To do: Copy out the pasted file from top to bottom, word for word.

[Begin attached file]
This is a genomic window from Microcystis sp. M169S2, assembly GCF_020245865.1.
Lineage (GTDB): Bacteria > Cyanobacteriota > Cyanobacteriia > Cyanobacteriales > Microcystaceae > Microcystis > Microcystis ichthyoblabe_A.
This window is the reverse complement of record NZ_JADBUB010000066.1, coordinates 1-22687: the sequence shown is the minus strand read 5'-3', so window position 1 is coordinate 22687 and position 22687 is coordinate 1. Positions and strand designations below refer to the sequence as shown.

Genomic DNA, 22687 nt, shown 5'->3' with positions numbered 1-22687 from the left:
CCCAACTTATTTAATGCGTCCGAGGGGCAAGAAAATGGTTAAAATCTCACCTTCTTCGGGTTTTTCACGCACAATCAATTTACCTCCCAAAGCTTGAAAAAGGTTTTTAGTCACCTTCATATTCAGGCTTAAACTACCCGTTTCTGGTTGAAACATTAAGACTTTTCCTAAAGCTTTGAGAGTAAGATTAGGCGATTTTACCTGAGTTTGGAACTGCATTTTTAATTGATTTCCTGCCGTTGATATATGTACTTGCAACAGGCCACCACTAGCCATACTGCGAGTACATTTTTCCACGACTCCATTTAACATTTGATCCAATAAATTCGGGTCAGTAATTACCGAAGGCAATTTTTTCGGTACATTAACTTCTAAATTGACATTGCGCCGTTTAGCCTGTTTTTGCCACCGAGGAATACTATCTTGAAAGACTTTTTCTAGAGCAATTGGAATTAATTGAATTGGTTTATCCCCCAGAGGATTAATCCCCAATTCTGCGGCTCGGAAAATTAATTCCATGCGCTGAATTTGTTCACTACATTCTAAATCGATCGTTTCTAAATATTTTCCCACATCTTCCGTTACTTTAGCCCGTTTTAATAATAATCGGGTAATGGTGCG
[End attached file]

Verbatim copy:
This is a genomic window from Microcystis sp. M169S2, assembly GCF_020245865.1.
Lineage (GTDB): Bacteria > Cyanobacteriota > Cyanobacteriia > Cyanobacteriales > Microcystaceae > Microcystis > Microcystis ichthyoblabe_A.
This window is the reverse complement of record NZ_JADBUB010000066.1, coordinates 1-22687: the sequence shown is the minus strand read 5'-3', so window position 1 is coordinate 22687 and position 22687 is coordinate 1. Positions and strand designations below refer to the sequence as shown.

Genomic DNA, 22687 nt, shown 5'->3' with positions numbered 1-22687 from the left:
CCCAACTTATTTAATGCGTCCGAGGGGCAAGAAAATGGTTAAAATCTCACCTTCTTCGGGTTTTTCACGCACAATCAATTTACCTCCCAAAGCTTGAAAAAGGTTTTTAGTCACCTTCATATTCAGGCTTAAACTACCCGTTTCTGGTTGAAACATTAAGACTTTTCCTAAAGCTTTGAGAGTAAGATTAGGCGATTTTACCTGAGTTTGGAACTGCATTTTTAATTGATTTCCTGCCGTTGATATATGTACTTGCAACAGGCCACCACTAGCCATACTGCGAGTACATTTTTCCACGACTCCATTTAACATTTGATCCAATAAATTCGGGTCAGTAATTACCGAAGGCAATTTTTTCGGTACATTAACTTCTAAATTGACATTGCGCCGTTTAGCCTGTTTTTGCCACCGAGGAATACTATCTTGAAAGACTTTTTCTAGAGCAATTGGAATTAATTGAATTGGTTTATCCCCCAGAGGATTAATCCCCAATTCTGCGGCTCGGAAAATTAATTCCATGCGCTGAATTTGTTCACTACATTCTAAATCGATCGTTTCTAAATATTTTCCCACATCTTCCGTTACTTTAGCCCGTTTTAATAATAATCGGGTAATGGTGCG